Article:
Learn how the TRUNCATE and DELETE statements work in SQL, the differences between them, and when you should prefer using one over the other.
When working with database tables, you may have to delete a subset of rows or all the rows. To delete rows from a database table, you can use the SQL TRUNCATE or the DELETE statements depending on the use case.
In this tutorial, we’ll take a closer look at each of the statements, understand how they work, and decide when to prefer using TRUNCATE over DELETE and vice versa.
Before we go any further, it’s helpful to review the following SQL subsets:
Data Definition Language (DDL) statements are used to create and manage database objects such as tables. The SQL CREATE, DROP, and TRUNCATE statements are examples of DDL statements.
Data Manipulation Language (DML) statements are used to manipulate data within database objects. DML statements are used to perform the operations of creating, reading, updating, and delete records.
Data Query Language (DQL) statements are used to retrieve data from database tables. All SELECT statements fall under the DQL subset.
How to Use the SQL TRUNCATE Statement
Syntax of the SQL TRUNCATE Statement
The syntax to use the SQL TRUNCATE statement is as follows:
TRUNCATE TABLE table_name;
Running the above TRUNCATE command deletes all the rows in the table specified by table_name—and does not delete the table.
The truncate operation does not scan all the records in the table. So it’s reasonably faster when working with large database tables.
SQL TRUNCATE Usage Example
📑 Note: If you have MySQL installed on your machine, you can code along using the MySQL command-line client. You can also follow along in another DBMS of your choice such as PostgreSQL.
You’ll see that SHOW TABLES; returns an empty set (as we’ve deleted the only table that was present in the database):
mysql> SHOW TABLES;
Empty set (0.00 sec)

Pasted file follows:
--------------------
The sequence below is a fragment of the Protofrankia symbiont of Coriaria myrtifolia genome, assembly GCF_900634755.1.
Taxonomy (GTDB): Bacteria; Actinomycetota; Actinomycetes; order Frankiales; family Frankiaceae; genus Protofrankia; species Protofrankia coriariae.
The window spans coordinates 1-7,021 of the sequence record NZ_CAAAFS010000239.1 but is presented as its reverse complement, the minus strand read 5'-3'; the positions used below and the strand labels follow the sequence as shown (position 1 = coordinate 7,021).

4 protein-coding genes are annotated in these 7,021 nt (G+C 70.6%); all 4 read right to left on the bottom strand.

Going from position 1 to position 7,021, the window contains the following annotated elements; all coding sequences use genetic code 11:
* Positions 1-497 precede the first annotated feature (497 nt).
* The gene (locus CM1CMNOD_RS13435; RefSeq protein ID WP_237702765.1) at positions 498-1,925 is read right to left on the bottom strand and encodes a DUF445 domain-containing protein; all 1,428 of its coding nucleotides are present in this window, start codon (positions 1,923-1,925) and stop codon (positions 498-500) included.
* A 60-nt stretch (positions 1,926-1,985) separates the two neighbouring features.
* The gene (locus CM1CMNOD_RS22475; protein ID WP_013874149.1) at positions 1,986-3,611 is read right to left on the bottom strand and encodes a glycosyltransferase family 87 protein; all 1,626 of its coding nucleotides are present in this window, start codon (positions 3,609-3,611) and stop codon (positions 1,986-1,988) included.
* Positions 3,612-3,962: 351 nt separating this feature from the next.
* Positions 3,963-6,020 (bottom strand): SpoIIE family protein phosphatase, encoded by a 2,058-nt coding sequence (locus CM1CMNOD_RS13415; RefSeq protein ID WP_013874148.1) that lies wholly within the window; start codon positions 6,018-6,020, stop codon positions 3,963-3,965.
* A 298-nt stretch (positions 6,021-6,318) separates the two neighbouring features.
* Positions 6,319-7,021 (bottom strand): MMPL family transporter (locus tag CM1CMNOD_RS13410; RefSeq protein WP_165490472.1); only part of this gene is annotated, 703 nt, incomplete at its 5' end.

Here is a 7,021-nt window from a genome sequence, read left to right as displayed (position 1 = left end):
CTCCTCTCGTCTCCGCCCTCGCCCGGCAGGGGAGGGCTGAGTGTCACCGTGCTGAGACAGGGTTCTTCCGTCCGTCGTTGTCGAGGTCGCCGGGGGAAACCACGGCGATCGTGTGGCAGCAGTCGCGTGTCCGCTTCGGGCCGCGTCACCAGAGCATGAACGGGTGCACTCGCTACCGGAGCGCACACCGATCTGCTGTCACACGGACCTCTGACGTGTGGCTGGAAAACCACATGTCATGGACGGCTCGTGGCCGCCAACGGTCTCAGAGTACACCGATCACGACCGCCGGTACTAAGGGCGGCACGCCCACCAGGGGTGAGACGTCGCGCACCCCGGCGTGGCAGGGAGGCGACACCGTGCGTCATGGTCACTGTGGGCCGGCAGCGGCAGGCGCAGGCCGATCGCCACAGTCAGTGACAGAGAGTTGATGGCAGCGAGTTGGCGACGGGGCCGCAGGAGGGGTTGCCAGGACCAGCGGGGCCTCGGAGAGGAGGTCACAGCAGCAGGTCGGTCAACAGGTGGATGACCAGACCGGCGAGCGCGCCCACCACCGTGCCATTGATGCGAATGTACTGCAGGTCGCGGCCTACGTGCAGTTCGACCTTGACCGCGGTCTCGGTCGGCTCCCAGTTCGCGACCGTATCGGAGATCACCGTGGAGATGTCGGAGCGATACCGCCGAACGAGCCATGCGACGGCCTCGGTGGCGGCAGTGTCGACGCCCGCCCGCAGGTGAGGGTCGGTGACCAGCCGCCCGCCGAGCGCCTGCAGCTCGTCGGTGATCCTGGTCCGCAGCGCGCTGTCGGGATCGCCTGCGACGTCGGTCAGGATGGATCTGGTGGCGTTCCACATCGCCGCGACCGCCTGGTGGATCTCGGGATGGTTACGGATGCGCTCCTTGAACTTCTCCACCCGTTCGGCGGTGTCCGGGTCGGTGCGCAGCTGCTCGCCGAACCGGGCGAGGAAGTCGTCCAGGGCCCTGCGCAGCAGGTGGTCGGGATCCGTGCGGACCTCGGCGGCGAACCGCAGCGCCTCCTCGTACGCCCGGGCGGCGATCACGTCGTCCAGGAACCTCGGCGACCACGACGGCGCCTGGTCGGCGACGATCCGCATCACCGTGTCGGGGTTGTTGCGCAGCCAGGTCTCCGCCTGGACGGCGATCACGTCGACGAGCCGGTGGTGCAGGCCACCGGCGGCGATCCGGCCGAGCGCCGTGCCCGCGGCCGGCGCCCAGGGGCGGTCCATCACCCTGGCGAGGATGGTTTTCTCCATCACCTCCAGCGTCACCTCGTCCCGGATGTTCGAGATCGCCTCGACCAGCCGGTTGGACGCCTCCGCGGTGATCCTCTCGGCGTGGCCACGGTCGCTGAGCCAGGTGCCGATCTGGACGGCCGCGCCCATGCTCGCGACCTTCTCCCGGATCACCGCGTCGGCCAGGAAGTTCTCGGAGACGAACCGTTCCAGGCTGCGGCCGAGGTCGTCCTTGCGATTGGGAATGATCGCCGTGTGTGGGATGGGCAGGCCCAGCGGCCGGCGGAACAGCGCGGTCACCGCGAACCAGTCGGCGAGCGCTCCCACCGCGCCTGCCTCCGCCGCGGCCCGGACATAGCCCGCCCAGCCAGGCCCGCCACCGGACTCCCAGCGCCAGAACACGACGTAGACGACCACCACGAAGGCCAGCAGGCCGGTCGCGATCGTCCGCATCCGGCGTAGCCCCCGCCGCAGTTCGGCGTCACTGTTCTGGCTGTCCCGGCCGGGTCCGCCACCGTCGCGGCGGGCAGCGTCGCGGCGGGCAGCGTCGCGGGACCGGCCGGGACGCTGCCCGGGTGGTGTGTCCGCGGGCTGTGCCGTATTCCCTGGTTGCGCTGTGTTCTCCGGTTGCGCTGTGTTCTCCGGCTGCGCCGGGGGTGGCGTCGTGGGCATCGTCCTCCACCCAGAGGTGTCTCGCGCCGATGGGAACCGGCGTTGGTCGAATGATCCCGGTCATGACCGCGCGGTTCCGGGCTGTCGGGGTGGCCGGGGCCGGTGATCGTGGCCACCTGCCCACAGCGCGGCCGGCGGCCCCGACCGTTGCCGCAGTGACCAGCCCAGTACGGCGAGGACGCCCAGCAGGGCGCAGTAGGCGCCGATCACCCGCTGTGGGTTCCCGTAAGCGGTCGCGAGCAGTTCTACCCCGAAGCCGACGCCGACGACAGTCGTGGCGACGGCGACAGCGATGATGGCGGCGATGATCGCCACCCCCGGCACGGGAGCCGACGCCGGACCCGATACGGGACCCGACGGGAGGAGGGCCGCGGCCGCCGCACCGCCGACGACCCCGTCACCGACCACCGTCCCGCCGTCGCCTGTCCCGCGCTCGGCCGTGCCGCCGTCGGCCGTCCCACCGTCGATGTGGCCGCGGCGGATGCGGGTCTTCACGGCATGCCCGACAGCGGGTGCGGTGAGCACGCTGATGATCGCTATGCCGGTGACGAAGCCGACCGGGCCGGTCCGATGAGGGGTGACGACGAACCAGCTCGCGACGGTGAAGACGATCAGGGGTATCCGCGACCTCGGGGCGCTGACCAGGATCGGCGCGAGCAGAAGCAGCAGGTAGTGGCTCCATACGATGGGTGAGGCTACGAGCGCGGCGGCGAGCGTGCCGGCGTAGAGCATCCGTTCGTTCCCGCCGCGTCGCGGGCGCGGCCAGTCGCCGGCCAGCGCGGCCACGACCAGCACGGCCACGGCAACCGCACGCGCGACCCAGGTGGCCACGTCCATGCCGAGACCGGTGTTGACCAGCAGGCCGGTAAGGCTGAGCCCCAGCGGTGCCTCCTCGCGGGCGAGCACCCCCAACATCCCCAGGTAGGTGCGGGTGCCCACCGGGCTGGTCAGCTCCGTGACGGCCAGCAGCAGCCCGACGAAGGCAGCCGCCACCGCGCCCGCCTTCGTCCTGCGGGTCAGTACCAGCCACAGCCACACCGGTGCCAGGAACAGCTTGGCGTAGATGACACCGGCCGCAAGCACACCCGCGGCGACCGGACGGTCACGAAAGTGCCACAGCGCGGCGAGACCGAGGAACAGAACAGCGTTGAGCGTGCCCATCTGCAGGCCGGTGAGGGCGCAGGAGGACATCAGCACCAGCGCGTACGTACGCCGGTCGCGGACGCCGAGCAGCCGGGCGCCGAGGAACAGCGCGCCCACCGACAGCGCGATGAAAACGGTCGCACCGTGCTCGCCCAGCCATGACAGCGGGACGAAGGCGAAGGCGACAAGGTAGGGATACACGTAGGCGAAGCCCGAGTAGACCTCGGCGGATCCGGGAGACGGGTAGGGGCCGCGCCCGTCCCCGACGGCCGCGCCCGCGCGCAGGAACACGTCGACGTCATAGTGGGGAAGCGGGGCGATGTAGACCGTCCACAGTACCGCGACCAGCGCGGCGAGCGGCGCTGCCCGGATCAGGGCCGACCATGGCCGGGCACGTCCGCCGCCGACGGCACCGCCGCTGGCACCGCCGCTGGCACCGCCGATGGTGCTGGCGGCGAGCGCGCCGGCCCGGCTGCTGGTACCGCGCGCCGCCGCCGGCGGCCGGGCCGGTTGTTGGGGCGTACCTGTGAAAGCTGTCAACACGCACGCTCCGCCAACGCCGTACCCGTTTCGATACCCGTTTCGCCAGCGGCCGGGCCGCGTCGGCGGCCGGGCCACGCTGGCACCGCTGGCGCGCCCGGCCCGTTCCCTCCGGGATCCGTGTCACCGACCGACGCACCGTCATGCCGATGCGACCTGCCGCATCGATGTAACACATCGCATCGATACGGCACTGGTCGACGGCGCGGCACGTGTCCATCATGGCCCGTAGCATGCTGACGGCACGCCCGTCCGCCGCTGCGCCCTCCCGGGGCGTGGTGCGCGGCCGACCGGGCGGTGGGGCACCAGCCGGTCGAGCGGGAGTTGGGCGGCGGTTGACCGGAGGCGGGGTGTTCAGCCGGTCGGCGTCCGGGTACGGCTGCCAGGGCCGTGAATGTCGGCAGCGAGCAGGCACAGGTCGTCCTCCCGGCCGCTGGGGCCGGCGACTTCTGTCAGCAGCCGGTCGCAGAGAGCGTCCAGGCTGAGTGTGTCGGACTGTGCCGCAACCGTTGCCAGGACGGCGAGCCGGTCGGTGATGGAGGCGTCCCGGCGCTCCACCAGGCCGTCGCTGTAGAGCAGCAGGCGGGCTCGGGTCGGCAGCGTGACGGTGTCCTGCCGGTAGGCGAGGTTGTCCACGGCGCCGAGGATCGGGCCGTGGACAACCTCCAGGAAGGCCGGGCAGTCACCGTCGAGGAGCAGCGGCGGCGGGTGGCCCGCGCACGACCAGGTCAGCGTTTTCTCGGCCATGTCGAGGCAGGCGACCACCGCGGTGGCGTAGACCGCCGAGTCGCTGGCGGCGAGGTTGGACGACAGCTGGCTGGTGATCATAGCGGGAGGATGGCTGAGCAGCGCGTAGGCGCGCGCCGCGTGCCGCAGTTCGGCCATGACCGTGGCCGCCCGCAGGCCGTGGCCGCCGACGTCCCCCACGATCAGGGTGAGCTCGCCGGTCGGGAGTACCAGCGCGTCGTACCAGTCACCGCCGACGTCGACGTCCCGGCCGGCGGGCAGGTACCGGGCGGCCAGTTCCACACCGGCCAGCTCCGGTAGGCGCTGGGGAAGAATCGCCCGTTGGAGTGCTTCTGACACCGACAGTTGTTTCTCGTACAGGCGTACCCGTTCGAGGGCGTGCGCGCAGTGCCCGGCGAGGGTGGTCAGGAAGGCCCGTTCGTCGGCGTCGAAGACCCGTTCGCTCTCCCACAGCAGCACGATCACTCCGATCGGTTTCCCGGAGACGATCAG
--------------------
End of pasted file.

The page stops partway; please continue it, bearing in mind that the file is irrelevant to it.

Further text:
When to Use TRUNCATE vs. DELETE in SQL
TRUNCATE TABLE table_name;
With WHERE clause: DELETE FROM table_name WHERE condition; Without WHERE clause: DELETE TABLE table_name;
Data definition language (DDL)
Data manipulation language (DML)
Deletes all the rows in the database table.
When run without the WHERE clause, the DELETE statement deletes all the records in the database table.
More efficient than the DELETE statement when working with large tables.
Less efficient than the TRUNCATE statement.
To sum up:
When you need to delete all the rows from a large database table, use the TRUNCATE statement.
To delete a subset of the rows based on specific conditions, use the DELETE statement.
Let’s wrap up our discussion with a summary:
When working with database tables, you may want to remove the subset of rows or all the rows in a particular table. To do so you can use the TRUNCATE or the DELETE statements.
The TRUNCATE statement takes the syntax: TRUNCATE TABLE table_name;. It deletes all the rows in the table specified by table_name but does not delete the table itself.
The DELETE statement takes the syntax: DELETE FROM table_name WHERE condition;. This removes the rows for which the predicate condition is true.
Running the SQL DELETE statement without the WHERE clause deletes all the rows in the table. So functionally, this achieves the same result as the SQL TRUNCATE statement.
Running TRUNCATE is especially faster when working with larger tables, as it doesn’t scan the entire table. So when you need to delete all the rows in a large database table, running truncate can be more efficient.
When you need to delete a subset of rows—based on a specific condition—you can use the SQL DELETE statement.
For a quick review of commonly used SQL commands, check out this SQL cheat sheet.
Bala Priya C
Bala Priya is a developer and technical writer from India with over three years of experience in the technical content writing space. She shares her learning with the developer community by authoring tech tutorials, how-to guides, and more…. read more
Narendra Mohan Mittal
Narendra Mohan Mittal is a Senior Digital Branding Strategist and Content Editor with over 12 years of versatile experience. He holds an M-Tech (Gold Medalist) and B-Tech (Gold Medalist) in Computer Science & Engineering.
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